Seattle, Washington, United States
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Wednesday, September 21, 2011

new hope & old crazy

I sat down this week to do something I love and haven't done in a very long time. One of my best friends is an incredible musician, and, sometimes, I write him lyrics for this song or that. We meet in parks and put together words and chords and ideas. It always makes for a refreshing and suprising afternoon. I feel like I have less control over lyrics than I do over a poem; they move more fluidly and they jump out of bounds sometimes, which is beautiful.

After we finished writing the song, we sat around on the park table. He was plucking at chords and I was doodling on spare pieces of paper that hadn't been torn apart by blue ink and creative inspiration. I began with a dot, which grew into a line, which sprouted leaves and flowers, became a vine, and acquired a bird. This tumbled into roots and another vine. A tree grew up on the side. Roses populated the ground. Several shining diamonds hung suspended in the air. A strange current of lines snaked out from the tree.

I draw these abstract little gardens often. I doodle them on the sides of coffee cups, on pieces of paper, on cardboard, on my hands, on my friends' hands, and on my homework. Each garden is drawn with an emotion in mind and titled with a phrase that encapsulates that emotion. I added a dark cloud to the side of this garden, from which everything was springing. And then I titled it:

Growing a new kind of HOPE from an old kind of crazy.

I'd hardly even noticed I'd written it until my friend leaned over and read the phrase out-loud to himself. "I like that," he said. I looked up, confused. He pointed to the scrawled words in their messy little column next to the tree. So I read them again:

Growing a new kind of HOPE from an old kind of crazy.

And it all suddenly made sense. I build so much of my life around art: written, spoken, sung, visual. It is so much a part of who I am. I was raised in and around it. But, whereas my mother and I believe in art as self-expression of both the positive and negative, my father believes it is the duty of art to heal the culture from which it comes. While this is not necessarily my view, it is one I grew up with and agree with to some extent. I think healing art is, if not better, at least more responsible. Sharing our struggles together, sharing our successes together, reaching across lines and pulling at heart-strings of totally different kinds of people - these are the things that responsible art does. I am guilty of the occassional irresponsible piece of art, but I think that is okay as well.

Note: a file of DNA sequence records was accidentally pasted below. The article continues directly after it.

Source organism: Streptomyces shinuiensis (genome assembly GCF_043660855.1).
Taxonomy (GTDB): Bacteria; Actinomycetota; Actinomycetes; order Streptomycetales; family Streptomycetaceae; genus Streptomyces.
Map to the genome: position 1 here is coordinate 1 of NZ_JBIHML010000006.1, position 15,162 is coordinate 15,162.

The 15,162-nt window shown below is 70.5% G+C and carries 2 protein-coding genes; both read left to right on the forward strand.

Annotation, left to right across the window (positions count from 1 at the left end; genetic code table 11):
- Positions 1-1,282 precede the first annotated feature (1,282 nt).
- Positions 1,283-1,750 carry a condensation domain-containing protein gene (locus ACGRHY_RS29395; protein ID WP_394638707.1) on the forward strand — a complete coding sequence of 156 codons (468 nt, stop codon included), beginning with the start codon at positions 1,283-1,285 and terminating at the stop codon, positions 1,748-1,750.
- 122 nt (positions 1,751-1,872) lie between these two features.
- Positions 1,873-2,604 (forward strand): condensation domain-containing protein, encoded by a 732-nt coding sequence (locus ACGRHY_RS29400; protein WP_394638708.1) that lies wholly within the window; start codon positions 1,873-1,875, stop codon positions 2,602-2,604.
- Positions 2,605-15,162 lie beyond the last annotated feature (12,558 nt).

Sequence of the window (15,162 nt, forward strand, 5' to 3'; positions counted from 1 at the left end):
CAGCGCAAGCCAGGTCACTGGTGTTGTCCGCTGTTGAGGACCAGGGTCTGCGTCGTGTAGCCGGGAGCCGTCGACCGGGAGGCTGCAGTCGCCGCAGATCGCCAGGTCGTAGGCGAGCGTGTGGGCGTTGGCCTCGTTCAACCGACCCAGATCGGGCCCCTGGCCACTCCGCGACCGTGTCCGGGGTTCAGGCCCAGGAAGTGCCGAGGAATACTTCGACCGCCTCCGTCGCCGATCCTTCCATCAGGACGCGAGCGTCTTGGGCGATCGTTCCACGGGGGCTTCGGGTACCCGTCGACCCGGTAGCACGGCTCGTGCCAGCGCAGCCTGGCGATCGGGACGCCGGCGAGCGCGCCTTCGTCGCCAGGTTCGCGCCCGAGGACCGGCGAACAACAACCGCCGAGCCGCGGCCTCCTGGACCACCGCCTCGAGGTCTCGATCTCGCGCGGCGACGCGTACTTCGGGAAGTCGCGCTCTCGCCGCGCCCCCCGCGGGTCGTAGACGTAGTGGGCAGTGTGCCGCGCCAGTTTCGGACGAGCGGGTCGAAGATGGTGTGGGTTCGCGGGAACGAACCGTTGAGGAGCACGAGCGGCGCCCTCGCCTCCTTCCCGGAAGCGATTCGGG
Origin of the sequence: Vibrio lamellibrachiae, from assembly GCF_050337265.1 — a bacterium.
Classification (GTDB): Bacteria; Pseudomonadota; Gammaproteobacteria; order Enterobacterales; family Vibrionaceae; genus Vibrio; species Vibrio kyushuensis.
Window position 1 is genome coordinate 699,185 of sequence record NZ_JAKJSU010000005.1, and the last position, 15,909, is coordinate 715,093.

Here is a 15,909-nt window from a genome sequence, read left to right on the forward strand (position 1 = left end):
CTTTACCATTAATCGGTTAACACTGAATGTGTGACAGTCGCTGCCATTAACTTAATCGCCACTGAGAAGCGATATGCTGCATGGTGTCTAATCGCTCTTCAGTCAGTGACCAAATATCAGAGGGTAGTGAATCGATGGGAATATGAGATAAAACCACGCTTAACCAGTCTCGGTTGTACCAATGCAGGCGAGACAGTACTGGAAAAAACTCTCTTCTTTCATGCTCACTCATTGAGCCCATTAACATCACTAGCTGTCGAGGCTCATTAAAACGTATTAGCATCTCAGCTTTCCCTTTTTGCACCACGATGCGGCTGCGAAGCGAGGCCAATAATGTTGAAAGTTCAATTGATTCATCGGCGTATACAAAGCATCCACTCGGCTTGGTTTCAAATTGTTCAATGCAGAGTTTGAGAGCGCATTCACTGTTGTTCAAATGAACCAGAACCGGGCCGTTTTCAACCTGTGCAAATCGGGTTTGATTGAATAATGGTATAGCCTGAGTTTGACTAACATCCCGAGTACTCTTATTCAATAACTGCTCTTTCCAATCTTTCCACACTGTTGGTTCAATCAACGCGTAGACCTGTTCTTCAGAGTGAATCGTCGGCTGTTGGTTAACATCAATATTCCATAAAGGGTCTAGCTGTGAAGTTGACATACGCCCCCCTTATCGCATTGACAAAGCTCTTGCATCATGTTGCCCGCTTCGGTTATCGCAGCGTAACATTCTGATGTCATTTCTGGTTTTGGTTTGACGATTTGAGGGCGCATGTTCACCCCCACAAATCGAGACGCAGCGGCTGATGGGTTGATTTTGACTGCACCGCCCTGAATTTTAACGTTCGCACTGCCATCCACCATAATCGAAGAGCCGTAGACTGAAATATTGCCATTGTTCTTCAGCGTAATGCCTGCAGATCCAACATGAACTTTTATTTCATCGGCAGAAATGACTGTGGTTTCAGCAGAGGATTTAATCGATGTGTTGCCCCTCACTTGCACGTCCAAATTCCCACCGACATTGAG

But, ideally, the above bolded words represent what responsible art does. It takes us from a place of personal dysfunction, pain, stress, a tendency toward nervous breakdown - and it shows the world that they are not so small, they are not so insignificant.

We feel this, too.

It's so human to sit down and bare yourself, naked and raw, to a page or a lens or a canvas. That is natural. But sharing that? Unashamedly giving that to the world with a message of smallness, but grand hope? That is something quite different, entirely. It's more perfect that way; everyone is human when we treat ourselves and each other this way: with empathy, understanding, acceptance, forgiveness, maybe some laughter, maybe a few tears. When we hold hands and paint with our friends, we are growing a new kind of hope from an old kind of crazy.

This is one of the reasons I love, no matter how caddy it is at times, the book Eat, Pray, Love. Elizabeth Gilbert is on the list of people who inspire me, in fact. She is, like all of us, complicated - maybe more complicated than most, but her negatives are far outshone, in my mind, by her connectability, accountability, inner-strength, incredible honesty, and hope.

If we break without hope, we stay broken. But if we have a hand to hold, a painting to study, a book to read, a poem to love, a person to talk to - something that will tell us it is all alright, it will all be okay - we survive.

So, my call: artists everywhere, no matter your lives, no matter your medium. Do what you do, but do not get lost in the pain of living. People somewhere may rely on hope to just keep breathing, and you may be the only thing in the entire cosmos that's going to give it to them.

And to those who identify as non-artists: stop seeing yourself that way. How silly.

Life is ripe for the painting.

May your coffee be strong, your passions electric, and your laughter easy.

1 comment:

  1. This is beautiful. I love that you mentioned Eat, Pray, Love and Elizabeth Gilbert since I am just irrationally obsessed with that book and her. I think you're one of the most phenomenal artists in the world because you not only can do amazing things yourself, you make everyone else want to find their own mediums too. It's so mind boggling to think that because so much art comes out of people being so "sensitive" and "tortured" and "full of pain" and just seeing the world for all it's "chaos and insanity" and all those things people say bahaha but what comes out of all of that, that even if it's supposed to be something that portrays the pain or the shit that's going on, that it is, just inherently by being something artistic, some expression of someone's psyche, it is always a weird way of expressing hope.
    Thank you for being you and inspiring so many thoughts about life and the universe.
    maybe this should be your mission statement;)
    love always, shreya